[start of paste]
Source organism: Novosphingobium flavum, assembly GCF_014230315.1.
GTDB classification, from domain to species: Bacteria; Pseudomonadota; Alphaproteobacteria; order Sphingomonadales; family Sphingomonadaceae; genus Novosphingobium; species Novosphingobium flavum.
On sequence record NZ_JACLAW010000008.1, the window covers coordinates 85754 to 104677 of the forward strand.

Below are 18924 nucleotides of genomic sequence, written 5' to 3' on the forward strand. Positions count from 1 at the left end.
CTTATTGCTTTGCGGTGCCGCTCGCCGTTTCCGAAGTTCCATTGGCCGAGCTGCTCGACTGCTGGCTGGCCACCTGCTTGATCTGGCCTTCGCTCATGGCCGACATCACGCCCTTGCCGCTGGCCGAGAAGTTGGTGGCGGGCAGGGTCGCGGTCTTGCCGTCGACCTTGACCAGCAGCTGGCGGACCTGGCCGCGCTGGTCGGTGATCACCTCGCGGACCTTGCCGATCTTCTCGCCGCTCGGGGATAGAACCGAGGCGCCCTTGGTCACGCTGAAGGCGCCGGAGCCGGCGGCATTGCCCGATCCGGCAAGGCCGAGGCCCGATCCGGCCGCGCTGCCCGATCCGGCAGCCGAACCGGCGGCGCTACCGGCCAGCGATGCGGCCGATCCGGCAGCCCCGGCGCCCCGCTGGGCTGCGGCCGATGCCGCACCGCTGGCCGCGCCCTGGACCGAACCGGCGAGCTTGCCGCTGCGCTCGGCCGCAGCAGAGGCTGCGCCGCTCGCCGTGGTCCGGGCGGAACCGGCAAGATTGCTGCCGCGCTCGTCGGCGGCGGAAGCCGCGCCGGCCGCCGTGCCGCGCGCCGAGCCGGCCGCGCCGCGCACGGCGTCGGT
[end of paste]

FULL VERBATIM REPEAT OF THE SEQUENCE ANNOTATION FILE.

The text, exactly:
Source organism: Novosphingobium flavum, assembly GCF_014230315.1.
GTDB classification, from domain to species: Bacteria; Pseudomonadota; Alphaproteobacteria; order Sphingomonadales; family Sphingomonadaceae; genus Novosphingobium; species Novosphingobium flavum.
On sequence record NZ_JACLAW010000008.1, the window covers coordinates 85754 to 104677 of the forward strand.

Below are 18924 nucleotides of genomic sequence, written 5' to 3' on the forward strand. Positions count from 1 at the left end.
CTTATTGCTTTGCGGTGCCGCTCGCCGTTTCCGAAGTTCCATTGGCCGAGCTGCTCGACTGCTGGCTGGCCACCTGCTTGATCTGGCCTTCGCTCATGGCCGACATCACGCCCTTGCCGCTGGCCGAGAAGTTGGTGGCGGGCAGGGTCGCGGTCTTGCCGTCGACCTTGACCAGCAGCTGGCGGACCTGGCCGCGCTGGTCGGTGATCACCTCGCGGACCTTGCCGATCTTCTCGCCGCTCGGGGATAGAACCGAGGCGCCCTTGGTCACGCTGAAGGCGCCGGAGCCGGCGGCATTGCCCGATCCGGCAAGGCCGAGGCCCGATCCGGCCGCGCTGCCCGATCCGGCAGCCGAACCGGCGGCGCTACCGGCCAGCGATGCGGCCGATCCGGCAGCCCCGGCGCCCCGCTGGGCTGCGGCCGATGCCGCACCGCTGGCCGCGCCCTGGACCGAACCGGCGAGCTTGCCGCTGCGCTCGGCCGCAGCAGAGGCTGCGCCGCTCGCCGTGGTCCGGGCGGAACCGGCAAGATTGCTGCCGCGCTCGTCGGCGGCGGAAGCCGCGCCGGCCGCCGTGCCGCGCGCCGAGCCGGCCGCGCCGCGCACGGCGTCGGT